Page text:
Are you interested in being perfect

Courtney Ley

I have been reading a book.

Actually, I should say; I’ve been listening to a book – I have the audio version. I love listening to books. I never seem to have time to just sit down and read. Well, time and that my attention span doesn’t last long. Haha

I find it easier to listen to books, while I do boring things like, food shopping, cooking etc.

I’m listening to a very interesting book at the moment called ‘The Gifts of Imperfection’ by Brene Brown.

I was first introduced to this author about a year ago. She did an amazing Ted Talk on Empathy and Shame.

If you don’t know what Ted Talks are – I strongly suggest you look them up on YouTube. They are fantastic!!

Yesterday while listening to my book, I got to a chapter where the author was talking about her struggle with perfectionism.

I found this incredibly interesting and wanted to share it with you all. It’s a topic I think a lot about but, this author has described it in such a perfect way.

Firstly I want to share Brene’s definition of perfectionism.

Definition of perfectionism –

“Perfectionism is a self-destructive and addictive belief system that fuels this primary thought: “If I look perfect, live perfectly, and do everything perfectly, I can avoid or minimize the painful feelings of shame, judgment, and blame.”
- Brene Brown

Now, I don’t know about you, but this makes so much sense to me.Then to my amazement this author, used the example of body image. Couldn’t be more perfect, I know.

When we talk about perfectionism and body image, it is all in the language we use to ourselves. Are we using language like; I’m ugly, I don’t deserve it, I need to be different now. Or are we using language like; I want to feel confident, I can do this, I want to be strong and healthy.

Yes, this is a case of positive versus negative language, but it’s also a case of perfectionism versus striving.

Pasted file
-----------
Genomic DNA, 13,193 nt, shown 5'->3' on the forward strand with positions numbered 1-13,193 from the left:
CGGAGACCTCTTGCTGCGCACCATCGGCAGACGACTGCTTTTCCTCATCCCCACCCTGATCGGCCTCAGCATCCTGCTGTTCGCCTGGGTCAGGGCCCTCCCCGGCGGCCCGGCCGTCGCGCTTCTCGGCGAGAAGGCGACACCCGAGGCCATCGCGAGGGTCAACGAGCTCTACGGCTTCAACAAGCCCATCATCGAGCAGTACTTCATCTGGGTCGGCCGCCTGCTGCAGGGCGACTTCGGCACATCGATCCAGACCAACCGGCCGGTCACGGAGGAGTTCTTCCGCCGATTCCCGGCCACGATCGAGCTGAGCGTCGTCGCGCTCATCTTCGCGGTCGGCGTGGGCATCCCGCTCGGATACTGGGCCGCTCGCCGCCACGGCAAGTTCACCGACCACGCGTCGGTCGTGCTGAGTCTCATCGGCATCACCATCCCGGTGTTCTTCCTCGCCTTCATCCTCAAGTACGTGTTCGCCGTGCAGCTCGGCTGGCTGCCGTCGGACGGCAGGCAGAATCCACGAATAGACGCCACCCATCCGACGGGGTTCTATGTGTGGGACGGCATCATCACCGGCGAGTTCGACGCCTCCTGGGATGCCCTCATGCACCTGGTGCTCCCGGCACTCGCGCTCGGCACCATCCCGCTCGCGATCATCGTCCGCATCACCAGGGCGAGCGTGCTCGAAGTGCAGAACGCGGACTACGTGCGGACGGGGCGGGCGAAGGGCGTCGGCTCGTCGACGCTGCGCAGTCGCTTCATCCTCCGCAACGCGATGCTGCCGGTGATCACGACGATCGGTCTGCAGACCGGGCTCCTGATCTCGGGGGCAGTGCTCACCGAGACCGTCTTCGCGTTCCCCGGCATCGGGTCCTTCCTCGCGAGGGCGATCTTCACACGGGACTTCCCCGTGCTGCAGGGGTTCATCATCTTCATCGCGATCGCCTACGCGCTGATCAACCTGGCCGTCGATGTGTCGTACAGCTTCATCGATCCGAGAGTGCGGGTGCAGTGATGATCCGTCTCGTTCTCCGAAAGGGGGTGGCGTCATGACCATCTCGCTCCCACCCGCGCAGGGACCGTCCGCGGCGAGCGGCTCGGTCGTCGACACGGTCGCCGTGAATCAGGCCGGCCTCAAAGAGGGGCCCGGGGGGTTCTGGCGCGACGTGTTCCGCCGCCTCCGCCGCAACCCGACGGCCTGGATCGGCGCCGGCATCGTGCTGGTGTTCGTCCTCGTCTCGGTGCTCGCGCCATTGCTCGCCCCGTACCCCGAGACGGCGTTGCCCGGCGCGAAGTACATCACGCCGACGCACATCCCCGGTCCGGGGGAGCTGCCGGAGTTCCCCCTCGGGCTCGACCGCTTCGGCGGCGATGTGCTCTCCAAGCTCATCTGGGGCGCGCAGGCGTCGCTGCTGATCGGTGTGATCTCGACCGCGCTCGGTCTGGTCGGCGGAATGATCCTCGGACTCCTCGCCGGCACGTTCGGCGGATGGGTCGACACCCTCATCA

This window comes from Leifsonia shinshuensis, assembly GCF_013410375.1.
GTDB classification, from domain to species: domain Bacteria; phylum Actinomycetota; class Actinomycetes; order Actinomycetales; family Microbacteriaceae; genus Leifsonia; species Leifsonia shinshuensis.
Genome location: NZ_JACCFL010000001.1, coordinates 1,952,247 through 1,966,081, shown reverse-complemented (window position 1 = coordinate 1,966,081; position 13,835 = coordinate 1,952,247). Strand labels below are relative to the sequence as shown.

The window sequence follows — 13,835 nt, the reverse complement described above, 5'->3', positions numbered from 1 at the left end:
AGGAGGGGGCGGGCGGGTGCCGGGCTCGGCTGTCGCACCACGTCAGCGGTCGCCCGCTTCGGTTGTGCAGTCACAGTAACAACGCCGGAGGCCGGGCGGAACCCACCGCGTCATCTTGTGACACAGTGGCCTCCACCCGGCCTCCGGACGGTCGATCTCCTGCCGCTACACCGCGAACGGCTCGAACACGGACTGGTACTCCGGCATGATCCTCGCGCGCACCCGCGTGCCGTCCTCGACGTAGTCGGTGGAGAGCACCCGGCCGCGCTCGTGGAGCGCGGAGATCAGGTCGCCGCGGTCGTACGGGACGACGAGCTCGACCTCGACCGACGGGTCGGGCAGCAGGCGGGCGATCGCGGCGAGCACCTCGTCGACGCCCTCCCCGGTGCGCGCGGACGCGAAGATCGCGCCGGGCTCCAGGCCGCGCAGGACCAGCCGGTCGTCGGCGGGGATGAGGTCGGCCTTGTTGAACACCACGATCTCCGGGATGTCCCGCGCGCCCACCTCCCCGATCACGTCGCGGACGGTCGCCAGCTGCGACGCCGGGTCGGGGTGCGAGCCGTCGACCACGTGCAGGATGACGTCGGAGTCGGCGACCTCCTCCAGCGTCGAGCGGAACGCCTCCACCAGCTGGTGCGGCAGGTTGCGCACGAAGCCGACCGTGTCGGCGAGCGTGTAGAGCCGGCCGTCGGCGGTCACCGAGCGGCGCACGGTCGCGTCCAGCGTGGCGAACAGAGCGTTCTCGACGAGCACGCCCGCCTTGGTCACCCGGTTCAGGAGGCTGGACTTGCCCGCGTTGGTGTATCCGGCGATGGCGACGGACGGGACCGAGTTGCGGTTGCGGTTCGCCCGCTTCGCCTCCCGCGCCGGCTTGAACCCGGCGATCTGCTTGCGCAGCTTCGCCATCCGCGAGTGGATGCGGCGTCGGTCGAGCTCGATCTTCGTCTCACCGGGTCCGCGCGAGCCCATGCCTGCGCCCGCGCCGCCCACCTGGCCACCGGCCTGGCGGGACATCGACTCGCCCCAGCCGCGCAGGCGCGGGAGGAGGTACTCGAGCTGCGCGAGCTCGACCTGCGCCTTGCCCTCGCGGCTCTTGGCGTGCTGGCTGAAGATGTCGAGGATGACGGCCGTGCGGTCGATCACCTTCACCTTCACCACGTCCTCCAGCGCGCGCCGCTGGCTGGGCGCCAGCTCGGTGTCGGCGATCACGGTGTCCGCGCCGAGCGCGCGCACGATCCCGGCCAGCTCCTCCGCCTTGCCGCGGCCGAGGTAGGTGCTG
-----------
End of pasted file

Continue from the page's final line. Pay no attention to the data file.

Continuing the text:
Healthy striving is working for your weight loss or body image goals for yourself. You are doing it for you not for others.

Perfectionism in regards to body image is focusing on the quick fix. It’s beating yourself down because you’re so concerned with what others think.

My second favourite quote in this particular chapter is - “Perfectionism didn’t lead to results – it lead to peanut butter”

This one made me laugh out loud – right in the middle of the supermarket. Haha

I could never have said it better myself.

So what to do about perfectionism?

We I think first to work out if it is a chronic problem of yours or not.

What I mean is does the desire to be perfect affect you in everyday tasks?

For me it doesn’t. It affects me when I’m feeling particularly vulnerable, or when I feel out of control.

So for me I - in Brene Brown’s words – “practice imperfection”.

What does that mean?

I’ve been doing this for over a year now, without realising there was a name for it.

It’s about placing yourself in situations which your, automatic perfectionism would usually click in.

Posting unflattering photos of myself. Discussing my mistakes with…well, everyone. Admitting that sometimes, I just don’t know the answer.

Not one of my more flattering photos, I've posted. But stepping outside my 'perfect' world, show the good and the bad. 

We cannot fear failure. We need to start embracing it.

Embracing the fact that, sometimes we may look silly…and that’s ok!

Trying to be perfect will hamper your success. It will either stop you from starting, or it will break you down along the way.

It is not something that can be fixed straight away. It, like everything else, will take time. But being aware this is an issue will go a long way in creating healthy striving – not perfection.


If you would like to read more about this from the author herself – The book I’m reading (listening to) is called – The Gifts of Imperfection by Brene Brown.

And you can read more about her definition of perfection here


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